The second largest public sector IT player in this year’s MIS 100 is the part of our national infrastructure devoted to protecting it. To achieve its goal of defending the people and interests of the United Kingdom and its overseas territories, the Ministry of Defence (MoD) employs over 300,000 people and deploys a budget of over £23 billion – the fifth largest spend of any defence ministry in the world and no less than 6.6 per cent of all public spending in the UK.

Thinking about the MoD means getting used to a different scale than other enterprises. The Defence Procurement Agency, just one part of the MoD’s ‘businesses’ – with its yearly budget of £6bn – is the single biggest purchaser of manufactured goods in the country, with its 4,300 staff managing more than 13,000 separate contracts, ranging from the purchase of submarines to small parts for a field radio. The MoD is also a huge landowner, with an estate equivalent to about one per cent of the total UK landmass. To meet costs in Iraq and Afghanistan it wants some £1.26bn this year alone.

Technology is a big focus for the MoD as a way to meet its targets of ‘making every pound spent on defence count so that the taxpayer gets the best possible value for money, using all the resources at our disposal to best effect and to encourage British defence technology, science and industry’.

To this aim the Ministry has a number of high-profile initiatives – Modernising Defence, the Defence Corporate Plan 2000 and the Command and Battlespace Management programme among others. But a core deliverable, the massive 10-year Defence Information Infrastructure (DII) project, which was first laid out in 2000 but which only appointed a partner for its first stage in March, has already run into some obstacles.

The overall DII goal is to provide a central common infrastructure that will underpin business change programmes, while improving command and battlespace management at strategic and operational levels. Other aims include taking control of disparate legacy systems and applications, linking some 100,000 civil servants to MoD systems as well as all 200,000 armed forces members, increasingly users of IT from logistics to battlefield.

Phase one of DII covers the provision of around 70,000 terminals and 200,000 user accounts, as well as delivery of a number of core systems for the MoD’s overall change programme. In the words of analyst group Ovum, DII intends to “change the way the armed forces operate”. Savings due to the project are estimated to be £170 million within the first three years, with £43m in the first year alone, as a common system replaces silos of information.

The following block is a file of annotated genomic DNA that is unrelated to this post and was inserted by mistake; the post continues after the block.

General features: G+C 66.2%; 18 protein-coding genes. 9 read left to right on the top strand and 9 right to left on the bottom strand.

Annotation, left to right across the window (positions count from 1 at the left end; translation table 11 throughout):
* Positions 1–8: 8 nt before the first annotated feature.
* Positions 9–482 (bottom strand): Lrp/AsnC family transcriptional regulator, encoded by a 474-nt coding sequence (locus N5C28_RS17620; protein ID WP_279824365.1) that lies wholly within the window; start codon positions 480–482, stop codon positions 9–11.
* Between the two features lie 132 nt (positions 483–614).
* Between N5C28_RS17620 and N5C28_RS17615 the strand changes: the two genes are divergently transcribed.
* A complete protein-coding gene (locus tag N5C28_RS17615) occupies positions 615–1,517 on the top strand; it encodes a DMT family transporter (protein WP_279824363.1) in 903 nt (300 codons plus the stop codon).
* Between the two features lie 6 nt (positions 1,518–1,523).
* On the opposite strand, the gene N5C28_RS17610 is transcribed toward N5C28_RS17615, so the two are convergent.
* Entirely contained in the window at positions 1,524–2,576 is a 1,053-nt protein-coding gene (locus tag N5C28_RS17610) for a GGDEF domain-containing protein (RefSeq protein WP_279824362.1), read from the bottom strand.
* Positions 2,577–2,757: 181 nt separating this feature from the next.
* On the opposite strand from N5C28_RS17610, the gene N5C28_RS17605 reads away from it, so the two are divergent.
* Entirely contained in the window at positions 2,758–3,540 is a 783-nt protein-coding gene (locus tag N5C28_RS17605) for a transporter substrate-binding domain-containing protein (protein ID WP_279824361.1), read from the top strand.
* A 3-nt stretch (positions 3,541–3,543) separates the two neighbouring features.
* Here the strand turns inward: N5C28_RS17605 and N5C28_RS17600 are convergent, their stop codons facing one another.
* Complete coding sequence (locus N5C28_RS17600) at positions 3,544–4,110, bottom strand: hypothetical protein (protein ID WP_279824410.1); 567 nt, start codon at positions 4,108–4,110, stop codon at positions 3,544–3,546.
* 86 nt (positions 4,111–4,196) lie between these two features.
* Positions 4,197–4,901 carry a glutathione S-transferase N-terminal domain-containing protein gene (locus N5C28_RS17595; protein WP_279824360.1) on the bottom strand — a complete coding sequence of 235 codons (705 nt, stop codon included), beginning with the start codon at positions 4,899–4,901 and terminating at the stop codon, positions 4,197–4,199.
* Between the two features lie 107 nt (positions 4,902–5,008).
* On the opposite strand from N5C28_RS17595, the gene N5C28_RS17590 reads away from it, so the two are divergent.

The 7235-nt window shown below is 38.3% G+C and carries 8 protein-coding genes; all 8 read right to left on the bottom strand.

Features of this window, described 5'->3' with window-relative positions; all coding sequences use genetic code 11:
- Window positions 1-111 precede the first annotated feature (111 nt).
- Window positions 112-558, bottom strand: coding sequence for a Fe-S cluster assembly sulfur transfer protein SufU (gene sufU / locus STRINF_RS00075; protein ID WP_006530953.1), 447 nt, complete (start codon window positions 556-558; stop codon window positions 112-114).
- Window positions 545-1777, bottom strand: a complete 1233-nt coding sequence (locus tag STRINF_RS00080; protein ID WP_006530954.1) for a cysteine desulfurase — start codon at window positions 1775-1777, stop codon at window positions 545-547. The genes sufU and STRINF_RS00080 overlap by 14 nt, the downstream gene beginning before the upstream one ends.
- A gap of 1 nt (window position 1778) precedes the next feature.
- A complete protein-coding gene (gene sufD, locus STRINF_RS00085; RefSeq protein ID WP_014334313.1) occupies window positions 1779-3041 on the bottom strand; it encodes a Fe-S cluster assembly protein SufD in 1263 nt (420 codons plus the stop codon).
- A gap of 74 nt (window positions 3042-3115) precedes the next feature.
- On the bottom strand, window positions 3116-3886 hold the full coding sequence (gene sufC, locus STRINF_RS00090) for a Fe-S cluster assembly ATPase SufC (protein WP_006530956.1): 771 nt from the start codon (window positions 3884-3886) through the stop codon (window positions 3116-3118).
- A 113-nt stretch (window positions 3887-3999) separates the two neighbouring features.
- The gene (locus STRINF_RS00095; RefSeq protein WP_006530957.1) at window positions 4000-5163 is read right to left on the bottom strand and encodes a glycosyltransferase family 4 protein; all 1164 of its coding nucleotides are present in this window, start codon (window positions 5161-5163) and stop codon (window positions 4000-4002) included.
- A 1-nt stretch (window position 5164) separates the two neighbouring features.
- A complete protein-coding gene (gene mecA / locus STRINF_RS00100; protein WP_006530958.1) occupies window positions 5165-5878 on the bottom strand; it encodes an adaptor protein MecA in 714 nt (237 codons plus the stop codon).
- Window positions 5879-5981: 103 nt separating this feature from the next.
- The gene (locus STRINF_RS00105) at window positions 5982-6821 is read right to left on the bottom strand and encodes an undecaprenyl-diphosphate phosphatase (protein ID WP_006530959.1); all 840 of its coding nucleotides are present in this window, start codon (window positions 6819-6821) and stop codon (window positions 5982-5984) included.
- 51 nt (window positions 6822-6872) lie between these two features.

"The Ministry of Defence employs over 300,000 people and deploys a budget of over £23 billion – the fifth largest spend of any defence ministry in the world and no less than 6.6 per cent of all public spending in the UK"

But many eyebrows were raised last year when the EDS-led Atlas Consortium won the first phase of the £4bn contract, given EDS’ troubles managing certain other big government outsourcing arrangements. It seems that sceptics may have been proved partly right, in so far as things have not run smoothly. EDS is seeking adjustments in the contract to compensate for the ‘financial impact’ of the MoD having changed its mind about how it wanted DII built. The firm has warned the US financial community that the hiccup could materially impact its full year performance. The news came just a month before work was finally to begin on DII, this April.

Some observers see this as yet another public sector project derailed by change management issues. MoD spokespeople declined to comment to MIS 100, but the ministry has made representations elsewhere to the effect that Gershon efficiency requirements changed some of the scope of the project.

That is not to say the MoD is not getting huge benefits from rationalising its IT processes: in February this year it claimed it had already saved £10m by cutting the number of applications running to 150 with, for instance, the number of graphics software packages reduced from 25 to five.

Yet it is still uncertain what will happen next with DII. Design development and testing of phase one will take at least another year by the original schedule and rollout of the entire system five years. The MoD has always said that DII can only progress to stages two and three if the first 10 years prove that the concept is a success. It is probable things will get back on track, but there is plainly still much to be sorted out.